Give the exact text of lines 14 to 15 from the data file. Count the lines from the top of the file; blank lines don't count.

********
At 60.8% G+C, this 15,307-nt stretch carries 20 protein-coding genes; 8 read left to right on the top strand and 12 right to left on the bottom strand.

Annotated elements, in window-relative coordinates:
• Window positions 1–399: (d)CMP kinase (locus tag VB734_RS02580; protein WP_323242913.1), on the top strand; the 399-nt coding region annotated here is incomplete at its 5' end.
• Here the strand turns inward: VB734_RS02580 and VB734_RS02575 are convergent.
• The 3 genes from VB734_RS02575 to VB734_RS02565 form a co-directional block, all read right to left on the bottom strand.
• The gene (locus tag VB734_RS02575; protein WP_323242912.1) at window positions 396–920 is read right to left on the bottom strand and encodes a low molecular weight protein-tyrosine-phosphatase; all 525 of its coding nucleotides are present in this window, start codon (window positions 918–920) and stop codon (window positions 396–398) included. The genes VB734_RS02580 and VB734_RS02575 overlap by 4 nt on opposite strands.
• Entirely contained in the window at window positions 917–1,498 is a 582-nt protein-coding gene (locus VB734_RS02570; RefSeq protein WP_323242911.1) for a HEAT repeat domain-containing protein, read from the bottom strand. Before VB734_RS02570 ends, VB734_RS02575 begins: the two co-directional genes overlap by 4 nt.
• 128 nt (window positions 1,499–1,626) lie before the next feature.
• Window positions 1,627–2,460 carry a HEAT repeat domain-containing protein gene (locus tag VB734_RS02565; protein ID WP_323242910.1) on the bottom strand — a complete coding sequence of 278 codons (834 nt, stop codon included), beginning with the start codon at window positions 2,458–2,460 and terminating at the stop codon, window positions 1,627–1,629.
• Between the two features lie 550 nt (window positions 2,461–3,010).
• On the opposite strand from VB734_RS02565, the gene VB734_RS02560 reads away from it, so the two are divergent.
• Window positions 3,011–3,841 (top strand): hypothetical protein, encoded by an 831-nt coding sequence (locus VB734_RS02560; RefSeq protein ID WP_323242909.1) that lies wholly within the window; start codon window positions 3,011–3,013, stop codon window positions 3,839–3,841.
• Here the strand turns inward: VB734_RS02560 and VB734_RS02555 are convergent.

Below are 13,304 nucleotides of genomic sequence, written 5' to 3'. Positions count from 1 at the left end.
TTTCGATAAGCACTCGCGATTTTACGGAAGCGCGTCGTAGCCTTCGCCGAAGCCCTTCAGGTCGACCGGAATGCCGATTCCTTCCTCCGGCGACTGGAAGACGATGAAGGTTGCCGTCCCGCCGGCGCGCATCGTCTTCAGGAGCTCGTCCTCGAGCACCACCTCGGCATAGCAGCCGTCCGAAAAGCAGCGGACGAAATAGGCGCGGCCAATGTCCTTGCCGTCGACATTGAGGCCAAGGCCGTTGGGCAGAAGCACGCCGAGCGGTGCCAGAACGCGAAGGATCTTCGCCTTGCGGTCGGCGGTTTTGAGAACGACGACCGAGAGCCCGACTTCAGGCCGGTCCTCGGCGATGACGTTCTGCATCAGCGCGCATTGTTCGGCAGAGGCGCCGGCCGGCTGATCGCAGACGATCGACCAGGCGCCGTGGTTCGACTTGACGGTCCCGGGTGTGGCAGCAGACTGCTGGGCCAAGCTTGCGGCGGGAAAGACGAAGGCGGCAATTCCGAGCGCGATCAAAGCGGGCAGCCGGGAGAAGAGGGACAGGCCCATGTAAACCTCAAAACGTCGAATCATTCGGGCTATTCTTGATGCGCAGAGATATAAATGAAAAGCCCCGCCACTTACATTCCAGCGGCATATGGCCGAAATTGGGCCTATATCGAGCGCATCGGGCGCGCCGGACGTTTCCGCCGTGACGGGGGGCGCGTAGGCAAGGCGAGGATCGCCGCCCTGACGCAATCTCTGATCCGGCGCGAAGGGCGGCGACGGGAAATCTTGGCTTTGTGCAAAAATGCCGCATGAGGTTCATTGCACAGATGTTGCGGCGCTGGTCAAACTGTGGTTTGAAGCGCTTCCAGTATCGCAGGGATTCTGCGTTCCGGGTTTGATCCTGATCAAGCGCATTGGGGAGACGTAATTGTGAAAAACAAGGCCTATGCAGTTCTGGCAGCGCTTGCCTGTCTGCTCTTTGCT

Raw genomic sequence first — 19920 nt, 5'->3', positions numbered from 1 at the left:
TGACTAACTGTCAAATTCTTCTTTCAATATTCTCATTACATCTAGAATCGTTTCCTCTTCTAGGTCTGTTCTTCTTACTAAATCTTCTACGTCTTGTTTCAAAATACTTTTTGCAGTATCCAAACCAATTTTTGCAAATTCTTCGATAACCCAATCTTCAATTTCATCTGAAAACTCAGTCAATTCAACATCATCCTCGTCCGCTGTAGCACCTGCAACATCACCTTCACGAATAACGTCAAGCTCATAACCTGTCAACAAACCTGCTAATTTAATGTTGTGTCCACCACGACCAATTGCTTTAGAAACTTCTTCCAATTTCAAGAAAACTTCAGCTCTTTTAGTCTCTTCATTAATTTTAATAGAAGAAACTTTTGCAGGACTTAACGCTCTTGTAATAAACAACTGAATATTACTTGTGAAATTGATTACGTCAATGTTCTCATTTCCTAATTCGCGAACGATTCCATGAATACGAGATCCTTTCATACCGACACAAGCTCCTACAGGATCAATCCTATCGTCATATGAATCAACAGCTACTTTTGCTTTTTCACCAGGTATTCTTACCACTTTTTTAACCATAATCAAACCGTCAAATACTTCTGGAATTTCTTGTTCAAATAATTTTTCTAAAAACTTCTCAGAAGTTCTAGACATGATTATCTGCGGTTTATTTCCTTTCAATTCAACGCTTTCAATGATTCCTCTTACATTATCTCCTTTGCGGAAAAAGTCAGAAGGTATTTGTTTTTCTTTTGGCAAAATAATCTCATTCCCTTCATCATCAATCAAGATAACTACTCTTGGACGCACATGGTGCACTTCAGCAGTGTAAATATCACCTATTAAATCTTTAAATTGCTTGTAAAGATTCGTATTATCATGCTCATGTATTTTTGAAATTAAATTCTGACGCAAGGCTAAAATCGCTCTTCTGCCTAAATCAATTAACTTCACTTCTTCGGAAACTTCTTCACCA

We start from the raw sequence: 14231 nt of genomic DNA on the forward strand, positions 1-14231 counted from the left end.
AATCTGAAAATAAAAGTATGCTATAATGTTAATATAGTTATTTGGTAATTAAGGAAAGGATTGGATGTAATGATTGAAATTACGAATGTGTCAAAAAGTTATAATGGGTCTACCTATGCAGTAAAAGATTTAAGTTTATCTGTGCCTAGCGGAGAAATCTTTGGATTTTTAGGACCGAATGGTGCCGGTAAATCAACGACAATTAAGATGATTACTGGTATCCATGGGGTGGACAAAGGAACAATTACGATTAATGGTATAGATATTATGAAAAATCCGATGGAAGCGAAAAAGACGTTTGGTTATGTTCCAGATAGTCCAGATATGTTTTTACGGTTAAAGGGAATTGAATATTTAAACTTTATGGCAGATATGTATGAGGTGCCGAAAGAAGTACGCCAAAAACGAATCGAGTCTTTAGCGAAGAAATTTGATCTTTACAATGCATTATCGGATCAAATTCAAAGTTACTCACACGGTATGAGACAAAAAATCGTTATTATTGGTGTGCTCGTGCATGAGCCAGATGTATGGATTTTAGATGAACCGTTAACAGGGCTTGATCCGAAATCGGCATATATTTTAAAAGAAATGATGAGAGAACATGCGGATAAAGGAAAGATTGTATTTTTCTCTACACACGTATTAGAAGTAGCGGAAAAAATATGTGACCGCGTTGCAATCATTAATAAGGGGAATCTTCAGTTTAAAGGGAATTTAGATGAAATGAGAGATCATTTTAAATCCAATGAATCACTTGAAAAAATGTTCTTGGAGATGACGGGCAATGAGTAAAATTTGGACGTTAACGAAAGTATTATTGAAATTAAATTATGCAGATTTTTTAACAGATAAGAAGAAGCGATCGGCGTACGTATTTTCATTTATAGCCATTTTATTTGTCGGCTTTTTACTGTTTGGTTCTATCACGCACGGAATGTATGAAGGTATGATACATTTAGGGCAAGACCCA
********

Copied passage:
Below are 13,304 nucleotides of genomic sequence, written 5' to 3'. Positions count from 1 at the left end.
TTTCGATAAGCACTCGCGATTTTACGGAAGCGCGTCGTAGCCTTCGCCGAAGCCCTTCAGGTCGACCGGAATGCCGATTCCTTCCTCCGGCGACTGGAAGACGATGAAGGTTGCCGTCCCGCCGGCGCGCATCGTCTTCAGGAGCTCGTCCTCGAGCACCACCTCGGCATAGCAGCCGTCCGAAAAGCAGCGGACGAAATAGGCGCGGCCAATGTCCTTGCCGTCGACATTGAGGCCAAGGCCGTTGGGCAGAAGCACGCCGAGCGGTGCCAGAACGCGAAGGATCTTCGCCTTGCGGTCGGCGGTTTTGAGAACGACGACCGAGAGCCCGACTTCAGGCCGGTCCTCGGCGATGACGTTCTGCATCAGCGCGCATTGTTCGGCAGAGGCGCCGGCCGGCTGATCGCAGACGATCGACCAGGCGCCGTGGTTCGACTTGACGGTCCCGGGTGTGGCAGCAGACTGCTGGGCCAAGCTTGCGGCGGGAAAGACGAAGGCGGCAATTCCGAGCGCGATCAAAGCGGGCAGCCGGGAGAAGAGGGACAGGCCCATGTAAACCTCAAAACGTCGAATCATTCGGGCTATTCTTGATGCGCAGAGATATAAATGAAAAGCCCCGCCACTTACATTCCAGCGGCATATGGCCGAAATTGGGCCTATATCGAGCGCATCGGGCGCGCCGGACGTTTCCGCCGTGACGGGGGGCGCGTAGGCAAGGCGAGGATCGCCGCCCTGACGCAATCTCTGATCCGGCGCGAAGGGCGGCGACGGGAAATCTTGGCTTTGTGCAAAAATGCCGCATGAGGTTCATTGCACAGATGTTGCGGCGCTGGTCAAACTGTGGTTTGAAGCGCTTCCAGTATCGCAGGGATTCTGCGTTCCGGGTTTGATCCTGATCAAGCGCATTGGGGAGACGTAATTGTGAAAAACAAGGCCTATGCAGTTCTGGCAGCGCTTGCCTGTCTGCTCTTTGCT